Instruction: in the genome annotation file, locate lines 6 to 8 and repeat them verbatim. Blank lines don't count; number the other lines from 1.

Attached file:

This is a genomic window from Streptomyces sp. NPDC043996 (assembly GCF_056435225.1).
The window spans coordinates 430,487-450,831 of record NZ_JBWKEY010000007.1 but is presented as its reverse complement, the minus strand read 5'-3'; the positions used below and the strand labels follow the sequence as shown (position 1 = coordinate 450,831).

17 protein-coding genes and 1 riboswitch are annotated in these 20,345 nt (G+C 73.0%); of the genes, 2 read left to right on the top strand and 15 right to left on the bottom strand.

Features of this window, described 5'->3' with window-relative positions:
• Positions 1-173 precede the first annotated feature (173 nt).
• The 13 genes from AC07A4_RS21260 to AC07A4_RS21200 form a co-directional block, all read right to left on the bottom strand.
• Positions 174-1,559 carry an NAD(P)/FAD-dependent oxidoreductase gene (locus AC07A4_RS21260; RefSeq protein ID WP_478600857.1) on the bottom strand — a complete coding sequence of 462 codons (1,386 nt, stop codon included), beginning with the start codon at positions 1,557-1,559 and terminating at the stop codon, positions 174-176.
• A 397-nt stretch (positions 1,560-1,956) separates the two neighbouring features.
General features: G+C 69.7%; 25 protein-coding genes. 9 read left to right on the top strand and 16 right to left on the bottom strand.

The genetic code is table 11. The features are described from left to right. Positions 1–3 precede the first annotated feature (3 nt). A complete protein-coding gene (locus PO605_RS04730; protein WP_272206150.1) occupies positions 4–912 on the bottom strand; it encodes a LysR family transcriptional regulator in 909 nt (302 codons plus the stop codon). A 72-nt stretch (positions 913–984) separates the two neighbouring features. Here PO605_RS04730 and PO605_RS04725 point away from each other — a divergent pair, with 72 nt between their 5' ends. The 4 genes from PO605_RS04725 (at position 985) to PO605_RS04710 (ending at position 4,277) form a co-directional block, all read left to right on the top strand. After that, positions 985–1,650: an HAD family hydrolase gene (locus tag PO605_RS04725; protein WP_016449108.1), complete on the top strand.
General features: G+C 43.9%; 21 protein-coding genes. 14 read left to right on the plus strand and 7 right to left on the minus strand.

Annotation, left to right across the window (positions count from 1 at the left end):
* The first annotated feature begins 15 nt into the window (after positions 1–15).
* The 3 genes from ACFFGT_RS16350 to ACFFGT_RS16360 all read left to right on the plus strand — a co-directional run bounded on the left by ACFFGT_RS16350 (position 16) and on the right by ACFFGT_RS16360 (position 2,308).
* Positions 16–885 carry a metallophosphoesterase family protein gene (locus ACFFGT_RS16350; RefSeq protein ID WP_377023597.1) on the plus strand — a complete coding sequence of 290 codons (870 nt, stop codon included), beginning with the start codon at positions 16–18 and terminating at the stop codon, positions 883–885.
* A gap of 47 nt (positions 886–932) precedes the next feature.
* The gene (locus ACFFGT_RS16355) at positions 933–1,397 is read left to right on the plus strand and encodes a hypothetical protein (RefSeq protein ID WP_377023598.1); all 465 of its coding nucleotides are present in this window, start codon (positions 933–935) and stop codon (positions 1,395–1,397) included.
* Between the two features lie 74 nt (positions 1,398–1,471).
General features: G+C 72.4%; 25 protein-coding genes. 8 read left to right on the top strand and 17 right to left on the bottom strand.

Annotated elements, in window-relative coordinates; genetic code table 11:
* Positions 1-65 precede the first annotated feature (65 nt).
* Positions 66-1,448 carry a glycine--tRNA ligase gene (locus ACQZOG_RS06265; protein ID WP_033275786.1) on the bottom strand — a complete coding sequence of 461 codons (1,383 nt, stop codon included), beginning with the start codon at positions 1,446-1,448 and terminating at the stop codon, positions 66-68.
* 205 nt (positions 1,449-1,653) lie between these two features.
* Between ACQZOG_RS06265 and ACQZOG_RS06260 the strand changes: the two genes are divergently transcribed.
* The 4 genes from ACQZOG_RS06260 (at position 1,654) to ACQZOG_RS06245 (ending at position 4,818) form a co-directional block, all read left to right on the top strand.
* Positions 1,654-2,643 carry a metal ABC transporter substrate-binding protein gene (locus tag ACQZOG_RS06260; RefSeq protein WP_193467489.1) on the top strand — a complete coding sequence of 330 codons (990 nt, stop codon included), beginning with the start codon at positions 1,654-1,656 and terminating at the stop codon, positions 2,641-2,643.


• The 13 genes from AC07A4_RS21260 to AC07A4_RS21200 form a co-directional block, all read right to left on the bottom strand.
• Positions 174-1,559 carry an NAD(P)/FAD-dependent oxidoreductase gene (locus AC07A4_RS21260; RefSeq protein ID WP_478600857.1) on the bottom strand — a complete coding sequence of 462 codons (1,386 nt, stop codon included), beginning with the start codon at positions 1,557-1,559 and terminating at the stop codon, positions 174-176.
• A 397-nt stretch (positions 1,560-1,956) separates the two neighbouring features.